Why Manchester is the new creative epicentre of neo-soul and hip-hop
Broken & Uneven is a London-based promotion company formed in 2012 by Ajay Jayaram and Dolan Bergin and built on their shared experiences of organising electronic music events for close to two decades, including successful stints programming in-house at the The End and Cable. Taking the expertise of years in the business, they've struck out on their own, and Broken & Uneven – run under the banner "Parties for a nightclub that doesn't exist" – is dedicated to showcasing as much of the music they love as they can, no matter how old, new, big or small.
The jewel in their crown is The Hydra, a specially curated, multi-venue series of events that runs through autumn and winter and is now entering its second year. Phase 1 of the current series runs from the August Bank Holiday Weekend to New Years Day 2014 and will feature artists and labels like Underground Resistance, Francois K, Border Community and Hyperdub (to name just a few) playing across a range of studio spaces and established club venues like Fire, XOYO and Village Underground. Given the current bleak state of London nightlife, with the recent closure of Cable; Ministry of Sound and the Macbeth under threat from new housing developments and Hackney Council's proposal to introduce a Special Policy Area in Dalston – effectively banning the opening of any new nightclub along a mile long strip from Kingsland Road up to Stoke Newington Road – the multi-faceted Hydra can seem an ideal solution. If it is, it's accidental. The original idea was actually to base the series around one custom central location, but they've been forced to share their schedules across multiple venues after complications arose in both years. Faced with the authorities' increasing reluctance to grant both permanent and temporary licenses, they have reached a compromise that allows them the independence to cater events to their own standard whilst making the most of the capital's available venues.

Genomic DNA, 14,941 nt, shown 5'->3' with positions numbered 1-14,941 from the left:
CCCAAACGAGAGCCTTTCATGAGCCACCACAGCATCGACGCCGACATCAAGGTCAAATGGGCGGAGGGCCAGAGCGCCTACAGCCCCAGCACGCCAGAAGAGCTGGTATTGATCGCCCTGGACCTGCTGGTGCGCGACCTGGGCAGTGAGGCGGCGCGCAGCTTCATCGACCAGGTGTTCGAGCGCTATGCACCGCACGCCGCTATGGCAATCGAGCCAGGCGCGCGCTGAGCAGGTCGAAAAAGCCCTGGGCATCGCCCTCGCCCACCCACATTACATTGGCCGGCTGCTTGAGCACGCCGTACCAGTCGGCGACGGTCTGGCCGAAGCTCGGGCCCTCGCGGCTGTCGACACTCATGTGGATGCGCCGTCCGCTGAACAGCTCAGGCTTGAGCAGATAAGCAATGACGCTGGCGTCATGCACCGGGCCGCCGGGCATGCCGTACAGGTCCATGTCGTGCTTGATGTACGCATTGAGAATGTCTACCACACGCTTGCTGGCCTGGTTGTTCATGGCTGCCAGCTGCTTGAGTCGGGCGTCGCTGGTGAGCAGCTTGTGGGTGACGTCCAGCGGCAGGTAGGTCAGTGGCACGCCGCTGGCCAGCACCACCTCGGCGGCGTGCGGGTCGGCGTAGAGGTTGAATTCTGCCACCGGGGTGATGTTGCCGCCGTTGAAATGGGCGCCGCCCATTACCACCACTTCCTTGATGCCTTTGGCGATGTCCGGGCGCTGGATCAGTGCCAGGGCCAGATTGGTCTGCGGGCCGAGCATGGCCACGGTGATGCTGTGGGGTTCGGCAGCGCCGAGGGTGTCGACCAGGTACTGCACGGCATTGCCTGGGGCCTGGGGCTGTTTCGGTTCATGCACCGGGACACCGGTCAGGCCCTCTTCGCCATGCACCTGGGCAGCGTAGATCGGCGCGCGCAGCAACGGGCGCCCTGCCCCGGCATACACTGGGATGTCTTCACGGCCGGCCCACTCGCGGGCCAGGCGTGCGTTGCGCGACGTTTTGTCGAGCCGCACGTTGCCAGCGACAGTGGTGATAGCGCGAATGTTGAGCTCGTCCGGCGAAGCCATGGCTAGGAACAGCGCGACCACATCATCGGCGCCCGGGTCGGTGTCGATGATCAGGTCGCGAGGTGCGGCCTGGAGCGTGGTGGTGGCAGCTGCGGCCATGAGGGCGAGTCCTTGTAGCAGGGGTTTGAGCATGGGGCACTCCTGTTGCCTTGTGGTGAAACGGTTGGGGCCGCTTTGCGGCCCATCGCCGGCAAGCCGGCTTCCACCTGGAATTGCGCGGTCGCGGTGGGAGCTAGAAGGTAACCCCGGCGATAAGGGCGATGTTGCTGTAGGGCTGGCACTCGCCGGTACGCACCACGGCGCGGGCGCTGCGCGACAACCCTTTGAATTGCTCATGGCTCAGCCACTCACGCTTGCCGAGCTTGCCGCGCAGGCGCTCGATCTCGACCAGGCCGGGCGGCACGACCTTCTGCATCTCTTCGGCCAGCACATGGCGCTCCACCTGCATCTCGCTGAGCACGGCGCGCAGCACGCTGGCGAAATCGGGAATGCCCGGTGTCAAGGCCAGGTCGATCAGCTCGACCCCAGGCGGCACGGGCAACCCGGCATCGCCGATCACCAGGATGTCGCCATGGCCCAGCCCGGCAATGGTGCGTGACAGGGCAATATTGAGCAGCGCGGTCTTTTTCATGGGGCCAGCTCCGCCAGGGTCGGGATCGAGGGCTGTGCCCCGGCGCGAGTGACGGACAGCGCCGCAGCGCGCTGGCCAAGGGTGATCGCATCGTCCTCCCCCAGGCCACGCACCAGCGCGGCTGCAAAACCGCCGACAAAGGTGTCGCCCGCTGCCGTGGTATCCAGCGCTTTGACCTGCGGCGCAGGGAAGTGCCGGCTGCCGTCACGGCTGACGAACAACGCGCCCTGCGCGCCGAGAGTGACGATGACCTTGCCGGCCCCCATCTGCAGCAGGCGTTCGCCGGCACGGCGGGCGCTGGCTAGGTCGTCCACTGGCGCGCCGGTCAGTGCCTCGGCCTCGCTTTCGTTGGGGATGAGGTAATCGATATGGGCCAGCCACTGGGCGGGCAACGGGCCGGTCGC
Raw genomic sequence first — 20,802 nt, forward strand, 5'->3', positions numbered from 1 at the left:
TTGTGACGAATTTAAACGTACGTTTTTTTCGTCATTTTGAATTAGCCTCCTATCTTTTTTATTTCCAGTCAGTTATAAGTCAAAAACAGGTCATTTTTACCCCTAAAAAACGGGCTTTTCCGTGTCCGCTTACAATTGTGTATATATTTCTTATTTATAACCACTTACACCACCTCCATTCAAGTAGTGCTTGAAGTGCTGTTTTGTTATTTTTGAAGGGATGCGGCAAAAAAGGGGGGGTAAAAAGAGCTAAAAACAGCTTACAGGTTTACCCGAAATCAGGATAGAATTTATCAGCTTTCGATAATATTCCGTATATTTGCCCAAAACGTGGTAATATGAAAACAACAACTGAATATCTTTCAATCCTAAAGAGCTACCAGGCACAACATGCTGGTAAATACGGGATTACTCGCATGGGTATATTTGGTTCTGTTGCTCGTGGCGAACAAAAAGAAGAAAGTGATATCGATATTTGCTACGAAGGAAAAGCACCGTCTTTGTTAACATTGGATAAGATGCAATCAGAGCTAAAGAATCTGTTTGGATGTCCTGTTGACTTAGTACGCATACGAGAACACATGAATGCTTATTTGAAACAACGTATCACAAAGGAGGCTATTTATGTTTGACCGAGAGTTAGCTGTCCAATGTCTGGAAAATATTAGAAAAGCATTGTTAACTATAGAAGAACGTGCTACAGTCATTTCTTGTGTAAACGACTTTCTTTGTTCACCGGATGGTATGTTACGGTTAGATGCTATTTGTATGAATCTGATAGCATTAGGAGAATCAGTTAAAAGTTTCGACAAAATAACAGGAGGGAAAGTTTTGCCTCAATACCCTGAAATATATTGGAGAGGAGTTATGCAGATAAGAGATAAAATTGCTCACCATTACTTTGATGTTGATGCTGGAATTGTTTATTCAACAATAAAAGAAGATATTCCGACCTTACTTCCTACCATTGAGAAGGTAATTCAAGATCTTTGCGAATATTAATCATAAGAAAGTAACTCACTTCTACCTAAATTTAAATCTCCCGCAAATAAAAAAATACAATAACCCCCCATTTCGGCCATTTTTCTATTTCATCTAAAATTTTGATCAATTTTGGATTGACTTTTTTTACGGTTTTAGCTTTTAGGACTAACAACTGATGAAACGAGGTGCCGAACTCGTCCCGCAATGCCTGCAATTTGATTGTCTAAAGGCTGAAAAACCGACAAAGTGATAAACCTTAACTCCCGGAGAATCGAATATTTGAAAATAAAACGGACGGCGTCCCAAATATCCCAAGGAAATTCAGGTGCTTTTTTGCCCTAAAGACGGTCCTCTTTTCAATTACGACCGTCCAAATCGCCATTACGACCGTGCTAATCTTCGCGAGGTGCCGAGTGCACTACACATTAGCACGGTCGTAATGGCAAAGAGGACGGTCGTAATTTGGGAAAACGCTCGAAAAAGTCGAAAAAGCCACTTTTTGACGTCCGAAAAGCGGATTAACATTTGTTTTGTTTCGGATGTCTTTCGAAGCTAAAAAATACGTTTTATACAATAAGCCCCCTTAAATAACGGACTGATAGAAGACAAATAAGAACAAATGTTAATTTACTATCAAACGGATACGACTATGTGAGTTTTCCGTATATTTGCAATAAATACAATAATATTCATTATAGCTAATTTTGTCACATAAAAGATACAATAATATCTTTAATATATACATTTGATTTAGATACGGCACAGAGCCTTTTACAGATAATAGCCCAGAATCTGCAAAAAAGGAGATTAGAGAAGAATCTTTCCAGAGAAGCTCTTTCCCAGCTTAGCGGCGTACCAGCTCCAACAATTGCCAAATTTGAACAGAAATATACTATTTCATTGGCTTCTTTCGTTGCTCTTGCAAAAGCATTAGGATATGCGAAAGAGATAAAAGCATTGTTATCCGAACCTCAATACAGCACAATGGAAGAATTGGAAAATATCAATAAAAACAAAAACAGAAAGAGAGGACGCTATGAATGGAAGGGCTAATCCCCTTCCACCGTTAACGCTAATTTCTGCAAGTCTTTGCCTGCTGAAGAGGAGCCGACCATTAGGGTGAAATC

It's not perfect but its very neccessary, and Broken & Uneven's passion to properly represent a local music scene has surmounted the obstacles that have stood in their way. With less than a week before the new series kicks off Dummy spoke to co-founder Jayaram about how the idea of The Hydra developed, the surprises yet to be announced and why he is already thinking about next year's instalment.
What are the origins of Broken & Uneven?
Ajay: Well, I was head of programming at The End for about ten years, until it closed. After that, me and one of my colleagues at The End, Ryan Ashmore, set up an independent promotions company called We Fear Silence. When the End shut down it was our job to inform all the nights that we were closing and one of the things that came out of all of these conversations, in a really nice way, was a lot of people asked if we were continuing promoting and would work with them. So it came about as a result of those conversations really.
"This year in particular, we've noticed a – not that it's been spelt out like this – a clampdown on the way temporary licenses are being handled in certain boroughs in London. You can probably notice that there are less TBA-type events going on because it's increasingly difficult to secure a temporary license in London at the moment."